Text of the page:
She-Cession II: Equipping Women to Thrive in Business

Photo courtesy of Adobe Stock Images by Art_Photo
*Written in collaboration with Leslie A Nettleford, Esq 

In celebration of International Women’s Day, today we’ll share a story along with some suggestions on how women of color can thrive as business owners, even in this pandemic.

Heather M. Spears, a black female entrepreneur, spoke to us about how COVID affected her business and how she remained resilient during this “She-Cession.” “The pandemic forced me to pivot and experiment,” she noted. “With the restrictions placed on the hospitality industry, my full-service catering company experienced a huge reduction in gross revenue. This prompted me to tap into my creativity and embark on new activities. I held an online cooking class and conducted a virtual dinner party. I’ve created a new product line which consists of gourmet gift baskets for every occasion.”

Statistics on the She-Cession

According to an article on BusinessWire, in the five years prior to the pandemic, the number of women-owned businesses grew by 21 percent and the number of black women-owned businesses grew by 50 percent. However, as COVID-related closures and restrictions remained in place many businesses such as food services, hair salons and retail, that have long been popular choices for black entrepreneurs due to the low barrier to entry, have been hard hit.

A lack of capital reserves and denial of access to loans have caused many black-owned businesses to shut their doors. Payment Protection Program (PPP) loans proved to be elusive to black entrepreneurs and virtually nonexistent for Black female business owners. In fact, according to and article on Accountable, White males received 70% of PPP loans that noted demographic information while Black females received only 0.5%.

If you’re a Black woman who owns her own business here are four tips to help you navigate such discrimination and survive this She-cession.

Four Tips on Surviving the She-Cession:

  1. Find new resources. Are there grants that you can discover and apply for? Are there educational opportunities you can pursue so you can be better equipped when doors open again? One innovative new resource is Ascent, a free online learning platform, specifically designed by the SBA to aid women entrepreneurs in growing and sustaining their businesses.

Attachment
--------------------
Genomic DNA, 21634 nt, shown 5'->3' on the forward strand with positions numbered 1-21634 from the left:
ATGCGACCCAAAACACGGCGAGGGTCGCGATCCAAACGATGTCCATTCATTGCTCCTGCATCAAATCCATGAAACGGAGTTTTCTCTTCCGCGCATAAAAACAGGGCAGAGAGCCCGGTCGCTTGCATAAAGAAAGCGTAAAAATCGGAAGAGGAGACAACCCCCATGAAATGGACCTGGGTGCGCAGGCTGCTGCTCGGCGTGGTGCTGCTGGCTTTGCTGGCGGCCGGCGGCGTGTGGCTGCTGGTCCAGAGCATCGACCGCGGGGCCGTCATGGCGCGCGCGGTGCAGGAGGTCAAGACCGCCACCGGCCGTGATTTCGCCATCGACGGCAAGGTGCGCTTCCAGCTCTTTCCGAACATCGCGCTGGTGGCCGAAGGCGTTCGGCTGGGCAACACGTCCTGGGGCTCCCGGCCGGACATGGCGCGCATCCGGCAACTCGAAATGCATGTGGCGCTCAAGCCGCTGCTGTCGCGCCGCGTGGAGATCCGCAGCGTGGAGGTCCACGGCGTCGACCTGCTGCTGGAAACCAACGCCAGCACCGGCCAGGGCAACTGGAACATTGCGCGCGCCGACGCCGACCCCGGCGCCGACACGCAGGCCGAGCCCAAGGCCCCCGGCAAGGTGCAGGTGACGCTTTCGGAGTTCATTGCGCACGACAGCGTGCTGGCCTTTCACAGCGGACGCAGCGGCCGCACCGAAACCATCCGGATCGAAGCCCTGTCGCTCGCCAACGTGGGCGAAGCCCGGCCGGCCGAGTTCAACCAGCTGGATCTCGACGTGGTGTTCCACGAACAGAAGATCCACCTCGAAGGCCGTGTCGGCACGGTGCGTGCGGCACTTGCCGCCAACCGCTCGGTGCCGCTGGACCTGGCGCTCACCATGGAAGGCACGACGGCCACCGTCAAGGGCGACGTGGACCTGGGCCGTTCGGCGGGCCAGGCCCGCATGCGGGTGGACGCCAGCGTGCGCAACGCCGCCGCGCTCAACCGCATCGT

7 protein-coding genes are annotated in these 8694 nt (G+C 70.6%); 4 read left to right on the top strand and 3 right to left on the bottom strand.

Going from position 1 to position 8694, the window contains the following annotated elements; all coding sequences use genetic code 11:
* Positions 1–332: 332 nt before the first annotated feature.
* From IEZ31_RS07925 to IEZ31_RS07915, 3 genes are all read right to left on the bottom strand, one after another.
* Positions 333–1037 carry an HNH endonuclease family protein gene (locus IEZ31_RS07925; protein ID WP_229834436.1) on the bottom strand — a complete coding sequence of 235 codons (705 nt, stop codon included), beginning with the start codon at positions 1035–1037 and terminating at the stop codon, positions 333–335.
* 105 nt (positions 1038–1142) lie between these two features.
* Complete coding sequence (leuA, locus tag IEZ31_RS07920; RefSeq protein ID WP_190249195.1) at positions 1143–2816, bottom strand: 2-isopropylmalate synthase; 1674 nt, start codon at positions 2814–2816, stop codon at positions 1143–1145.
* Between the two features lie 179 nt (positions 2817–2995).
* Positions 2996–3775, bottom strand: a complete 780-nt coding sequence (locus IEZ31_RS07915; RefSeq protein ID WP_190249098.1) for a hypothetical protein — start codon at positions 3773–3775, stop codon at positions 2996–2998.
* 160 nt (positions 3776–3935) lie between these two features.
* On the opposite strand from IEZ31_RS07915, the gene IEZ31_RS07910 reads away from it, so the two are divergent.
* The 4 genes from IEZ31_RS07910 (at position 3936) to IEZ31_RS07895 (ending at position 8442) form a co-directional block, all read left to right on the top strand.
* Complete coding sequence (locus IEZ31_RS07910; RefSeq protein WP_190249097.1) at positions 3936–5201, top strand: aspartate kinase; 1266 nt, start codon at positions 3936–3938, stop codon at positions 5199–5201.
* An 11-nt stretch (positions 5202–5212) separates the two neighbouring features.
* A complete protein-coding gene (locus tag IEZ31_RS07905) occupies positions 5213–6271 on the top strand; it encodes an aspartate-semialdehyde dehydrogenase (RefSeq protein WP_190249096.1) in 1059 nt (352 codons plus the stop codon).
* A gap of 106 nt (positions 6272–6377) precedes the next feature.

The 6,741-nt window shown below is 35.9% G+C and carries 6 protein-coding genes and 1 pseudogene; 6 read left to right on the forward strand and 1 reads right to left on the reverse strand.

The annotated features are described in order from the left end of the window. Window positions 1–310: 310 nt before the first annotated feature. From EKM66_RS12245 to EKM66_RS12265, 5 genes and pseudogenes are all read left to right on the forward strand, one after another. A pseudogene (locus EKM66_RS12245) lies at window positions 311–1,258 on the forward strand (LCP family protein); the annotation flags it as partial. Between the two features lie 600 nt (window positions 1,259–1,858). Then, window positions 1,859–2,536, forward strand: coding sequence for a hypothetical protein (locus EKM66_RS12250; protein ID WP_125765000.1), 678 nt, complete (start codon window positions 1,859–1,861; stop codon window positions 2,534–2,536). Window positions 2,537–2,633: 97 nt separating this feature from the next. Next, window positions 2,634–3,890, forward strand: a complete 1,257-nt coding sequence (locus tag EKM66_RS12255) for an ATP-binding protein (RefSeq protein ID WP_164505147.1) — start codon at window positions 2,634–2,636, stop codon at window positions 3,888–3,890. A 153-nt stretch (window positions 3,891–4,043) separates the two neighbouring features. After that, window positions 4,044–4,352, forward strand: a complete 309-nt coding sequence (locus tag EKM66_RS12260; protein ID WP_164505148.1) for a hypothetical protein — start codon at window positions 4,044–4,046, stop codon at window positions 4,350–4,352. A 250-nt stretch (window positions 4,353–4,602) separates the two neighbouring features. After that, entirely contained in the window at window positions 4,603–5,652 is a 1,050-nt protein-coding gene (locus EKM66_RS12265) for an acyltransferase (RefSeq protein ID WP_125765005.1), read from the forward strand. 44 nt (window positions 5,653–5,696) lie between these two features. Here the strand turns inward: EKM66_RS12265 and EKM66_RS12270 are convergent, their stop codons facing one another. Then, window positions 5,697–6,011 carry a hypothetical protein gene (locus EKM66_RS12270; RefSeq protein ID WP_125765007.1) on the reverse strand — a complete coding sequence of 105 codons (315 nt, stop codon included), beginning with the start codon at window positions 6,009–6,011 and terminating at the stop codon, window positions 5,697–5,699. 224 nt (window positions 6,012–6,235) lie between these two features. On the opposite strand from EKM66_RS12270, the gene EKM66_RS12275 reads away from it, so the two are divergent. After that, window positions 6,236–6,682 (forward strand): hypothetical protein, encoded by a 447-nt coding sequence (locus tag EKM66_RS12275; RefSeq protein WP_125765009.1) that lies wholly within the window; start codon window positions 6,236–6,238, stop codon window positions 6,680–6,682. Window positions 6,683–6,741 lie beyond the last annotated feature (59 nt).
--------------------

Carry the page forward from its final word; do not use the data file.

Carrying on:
2. Freely re-imagine your business. Can delivery and virtual services replace your former in-person offerings? Can you adjust your products to fill a new COVID related need? Build a trusted volunteer team, your “Board of Directors” that you can bounce ideas off of and brainstorm with.
  3. Pay it Forward. Even when you are hurting, there are often others around you that are experiencing even greater pain. Can you donate products that you can’t sell to those in need? Can you give your time to volunteer or share your success (and failure) stories to help other entrepreneurs?
  4. Focus your Faith. Spears noted that, “the main ingredient in my recipe for success, is my faith in God. I depend on Him for wisdom and He continues to lead, guide and bless me.” Should you consider starting a business during COVID? Yes! Many industries are thriving despite or in some cases due to the pandemic. Delivery, house cleaning and tutoring services, home fitness and pet products are some of the areas that have been experiencing a boom. However, don’t pigeonhole yourself into a niche area that will disappear when things start to reopen.
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